Yeah I go way back to the change over to VHF High. I also agree about the difficulties in picking up the vessels themselves. We do have huge cargo ships on the Delaware with high mounted antennas. We also have a lot of Tugs because these ships need qualified pilots as the captains are not qualified on the river. It is a long distance that sector Delaware Bay covers and they do use various transmitters depending on their target direction.

I absolutely feel like the poster should be able to pick up 156.8 and 157.1 without any difficulty whatsoever and they have been very busy today with advisories and routine notices to mariners.

Hopefully I'll be able to get on my desktop later tonight which I rarely use anymore and take a look. It could be so many things relating to the antenna setup.
 

hill

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Not that it help with the vessels and receiving them, but below is the from the USCG NAVCEN. It shows the Rescue 21 sites for Sector Delaware Bay.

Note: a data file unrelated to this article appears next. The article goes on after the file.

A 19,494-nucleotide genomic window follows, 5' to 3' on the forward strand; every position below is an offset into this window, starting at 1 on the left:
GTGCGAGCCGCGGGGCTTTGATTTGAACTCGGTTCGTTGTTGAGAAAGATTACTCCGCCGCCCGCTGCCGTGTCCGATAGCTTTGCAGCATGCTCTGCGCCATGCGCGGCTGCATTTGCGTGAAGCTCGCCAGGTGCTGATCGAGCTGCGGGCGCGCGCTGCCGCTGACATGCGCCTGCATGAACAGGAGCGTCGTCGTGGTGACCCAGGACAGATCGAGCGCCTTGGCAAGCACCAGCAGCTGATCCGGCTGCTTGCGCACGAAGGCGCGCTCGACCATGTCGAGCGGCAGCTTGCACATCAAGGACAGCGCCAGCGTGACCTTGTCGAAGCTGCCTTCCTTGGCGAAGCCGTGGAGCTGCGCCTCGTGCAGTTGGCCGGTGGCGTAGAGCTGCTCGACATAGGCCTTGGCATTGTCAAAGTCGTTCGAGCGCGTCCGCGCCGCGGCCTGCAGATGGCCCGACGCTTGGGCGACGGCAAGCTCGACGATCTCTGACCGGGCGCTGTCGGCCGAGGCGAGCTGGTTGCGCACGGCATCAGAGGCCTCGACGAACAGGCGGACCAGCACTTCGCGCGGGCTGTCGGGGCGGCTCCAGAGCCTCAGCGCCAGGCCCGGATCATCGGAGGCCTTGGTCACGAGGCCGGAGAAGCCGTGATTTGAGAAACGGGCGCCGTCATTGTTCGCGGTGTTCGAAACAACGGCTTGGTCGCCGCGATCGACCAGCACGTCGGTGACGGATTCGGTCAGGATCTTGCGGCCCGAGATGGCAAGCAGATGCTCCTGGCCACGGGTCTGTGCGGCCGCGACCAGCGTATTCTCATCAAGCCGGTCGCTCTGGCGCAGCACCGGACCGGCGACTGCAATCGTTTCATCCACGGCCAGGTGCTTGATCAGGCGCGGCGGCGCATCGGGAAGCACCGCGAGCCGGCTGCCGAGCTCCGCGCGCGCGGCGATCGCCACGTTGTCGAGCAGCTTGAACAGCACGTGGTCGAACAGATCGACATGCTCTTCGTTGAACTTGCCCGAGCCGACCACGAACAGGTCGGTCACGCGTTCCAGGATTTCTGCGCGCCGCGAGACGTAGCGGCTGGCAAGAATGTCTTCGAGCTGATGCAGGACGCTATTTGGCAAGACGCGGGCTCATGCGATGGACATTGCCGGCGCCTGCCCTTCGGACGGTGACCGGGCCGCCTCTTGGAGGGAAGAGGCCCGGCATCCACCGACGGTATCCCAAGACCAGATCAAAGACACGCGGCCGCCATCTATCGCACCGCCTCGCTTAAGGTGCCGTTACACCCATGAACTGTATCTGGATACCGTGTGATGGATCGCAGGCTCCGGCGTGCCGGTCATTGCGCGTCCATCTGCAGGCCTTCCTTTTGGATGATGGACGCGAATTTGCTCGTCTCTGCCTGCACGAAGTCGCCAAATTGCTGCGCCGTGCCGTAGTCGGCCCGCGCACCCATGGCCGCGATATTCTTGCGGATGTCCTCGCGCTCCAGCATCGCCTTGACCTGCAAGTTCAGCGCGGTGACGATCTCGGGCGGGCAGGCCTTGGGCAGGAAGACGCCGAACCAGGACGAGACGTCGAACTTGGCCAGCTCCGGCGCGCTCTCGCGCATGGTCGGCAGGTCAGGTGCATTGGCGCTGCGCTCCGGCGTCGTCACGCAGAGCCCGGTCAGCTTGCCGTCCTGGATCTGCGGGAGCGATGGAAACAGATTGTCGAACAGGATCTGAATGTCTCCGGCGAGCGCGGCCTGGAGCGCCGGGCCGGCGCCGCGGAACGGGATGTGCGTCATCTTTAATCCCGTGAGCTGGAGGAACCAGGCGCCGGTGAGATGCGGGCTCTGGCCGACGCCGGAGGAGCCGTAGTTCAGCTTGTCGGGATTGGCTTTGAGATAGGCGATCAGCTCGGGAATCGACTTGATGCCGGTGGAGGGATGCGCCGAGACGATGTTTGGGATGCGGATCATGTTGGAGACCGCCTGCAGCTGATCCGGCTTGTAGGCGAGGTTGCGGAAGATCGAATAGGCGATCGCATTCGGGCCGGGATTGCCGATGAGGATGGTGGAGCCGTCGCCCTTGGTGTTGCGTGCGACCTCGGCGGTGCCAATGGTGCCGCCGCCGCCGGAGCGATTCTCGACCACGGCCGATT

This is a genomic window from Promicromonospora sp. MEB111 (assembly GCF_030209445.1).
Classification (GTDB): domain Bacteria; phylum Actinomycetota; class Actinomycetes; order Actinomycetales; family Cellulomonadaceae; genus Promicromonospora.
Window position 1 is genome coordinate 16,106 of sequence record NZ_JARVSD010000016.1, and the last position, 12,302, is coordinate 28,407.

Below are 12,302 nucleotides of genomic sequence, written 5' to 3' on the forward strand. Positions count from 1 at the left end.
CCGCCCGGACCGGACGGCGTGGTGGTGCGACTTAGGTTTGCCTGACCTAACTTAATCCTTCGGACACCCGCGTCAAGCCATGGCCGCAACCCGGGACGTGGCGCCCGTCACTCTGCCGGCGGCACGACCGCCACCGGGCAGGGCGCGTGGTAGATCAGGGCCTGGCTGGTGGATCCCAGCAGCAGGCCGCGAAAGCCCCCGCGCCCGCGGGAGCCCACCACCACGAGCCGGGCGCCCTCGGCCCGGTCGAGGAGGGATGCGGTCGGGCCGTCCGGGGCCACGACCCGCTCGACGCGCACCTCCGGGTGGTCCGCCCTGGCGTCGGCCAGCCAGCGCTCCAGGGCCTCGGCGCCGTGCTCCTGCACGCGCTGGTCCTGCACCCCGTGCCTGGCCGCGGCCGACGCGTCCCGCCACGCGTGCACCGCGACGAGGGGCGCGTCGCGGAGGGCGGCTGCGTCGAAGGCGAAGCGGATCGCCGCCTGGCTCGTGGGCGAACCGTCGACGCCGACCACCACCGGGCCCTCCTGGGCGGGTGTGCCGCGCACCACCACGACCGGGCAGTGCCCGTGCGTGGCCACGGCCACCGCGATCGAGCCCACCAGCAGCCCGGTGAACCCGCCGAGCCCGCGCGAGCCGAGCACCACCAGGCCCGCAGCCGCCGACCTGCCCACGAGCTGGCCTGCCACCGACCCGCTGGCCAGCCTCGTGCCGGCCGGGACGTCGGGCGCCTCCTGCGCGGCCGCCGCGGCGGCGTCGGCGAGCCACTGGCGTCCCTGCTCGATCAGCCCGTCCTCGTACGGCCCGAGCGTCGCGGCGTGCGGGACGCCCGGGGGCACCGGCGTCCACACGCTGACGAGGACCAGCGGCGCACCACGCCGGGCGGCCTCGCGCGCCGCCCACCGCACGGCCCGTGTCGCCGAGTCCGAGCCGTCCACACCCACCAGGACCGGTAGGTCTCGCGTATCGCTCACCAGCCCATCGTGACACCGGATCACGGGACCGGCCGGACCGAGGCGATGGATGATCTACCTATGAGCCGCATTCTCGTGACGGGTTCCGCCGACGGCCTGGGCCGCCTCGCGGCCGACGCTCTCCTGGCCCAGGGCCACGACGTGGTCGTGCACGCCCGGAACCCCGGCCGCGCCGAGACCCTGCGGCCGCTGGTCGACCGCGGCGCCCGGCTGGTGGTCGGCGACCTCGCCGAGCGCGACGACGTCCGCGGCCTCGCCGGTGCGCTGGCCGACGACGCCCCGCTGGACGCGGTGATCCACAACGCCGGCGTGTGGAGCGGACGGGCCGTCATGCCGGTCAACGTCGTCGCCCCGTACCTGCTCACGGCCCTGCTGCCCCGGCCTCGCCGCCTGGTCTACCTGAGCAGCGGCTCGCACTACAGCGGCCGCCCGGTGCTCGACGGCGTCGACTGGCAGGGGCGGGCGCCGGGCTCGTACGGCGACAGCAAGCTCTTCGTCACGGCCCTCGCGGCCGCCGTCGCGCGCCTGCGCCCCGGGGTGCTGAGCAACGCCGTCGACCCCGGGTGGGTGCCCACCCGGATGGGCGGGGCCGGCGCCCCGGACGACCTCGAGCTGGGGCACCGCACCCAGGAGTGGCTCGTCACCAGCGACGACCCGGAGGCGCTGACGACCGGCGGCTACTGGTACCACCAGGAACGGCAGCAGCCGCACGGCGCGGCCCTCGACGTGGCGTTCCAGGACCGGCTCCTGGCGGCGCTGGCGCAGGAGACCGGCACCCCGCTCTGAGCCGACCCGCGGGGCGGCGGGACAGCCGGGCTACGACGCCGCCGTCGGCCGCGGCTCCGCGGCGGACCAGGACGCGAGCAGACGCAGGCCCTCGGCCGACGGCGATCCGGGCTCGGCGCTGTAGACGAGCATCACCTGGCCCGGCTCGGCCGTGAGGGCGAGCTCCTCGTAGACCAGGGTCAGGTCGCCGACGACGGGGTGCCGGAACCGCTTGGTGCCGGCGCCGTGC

I don't live in Pennsylvania, but have spent a lot time delivering in this area. Based on the terrain of this area I think their are a lot of obstructions to block VHF signals from the river to West Chester.
 

hill

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Also VHF-FM Marine Channel 13 156.65 Mhz is a 1 watt channel. Marine radios reduce power automatically on it. There is a way on most to bring it up to 25 watts for a brief transmission. With it being used to making passing agreements with large vessels or get a drawbridge opened all are very close and don't need high power.

There have accidents years ago with a vessel transmitting at 25 watts and blocking signals from users transmitting at 1 watt.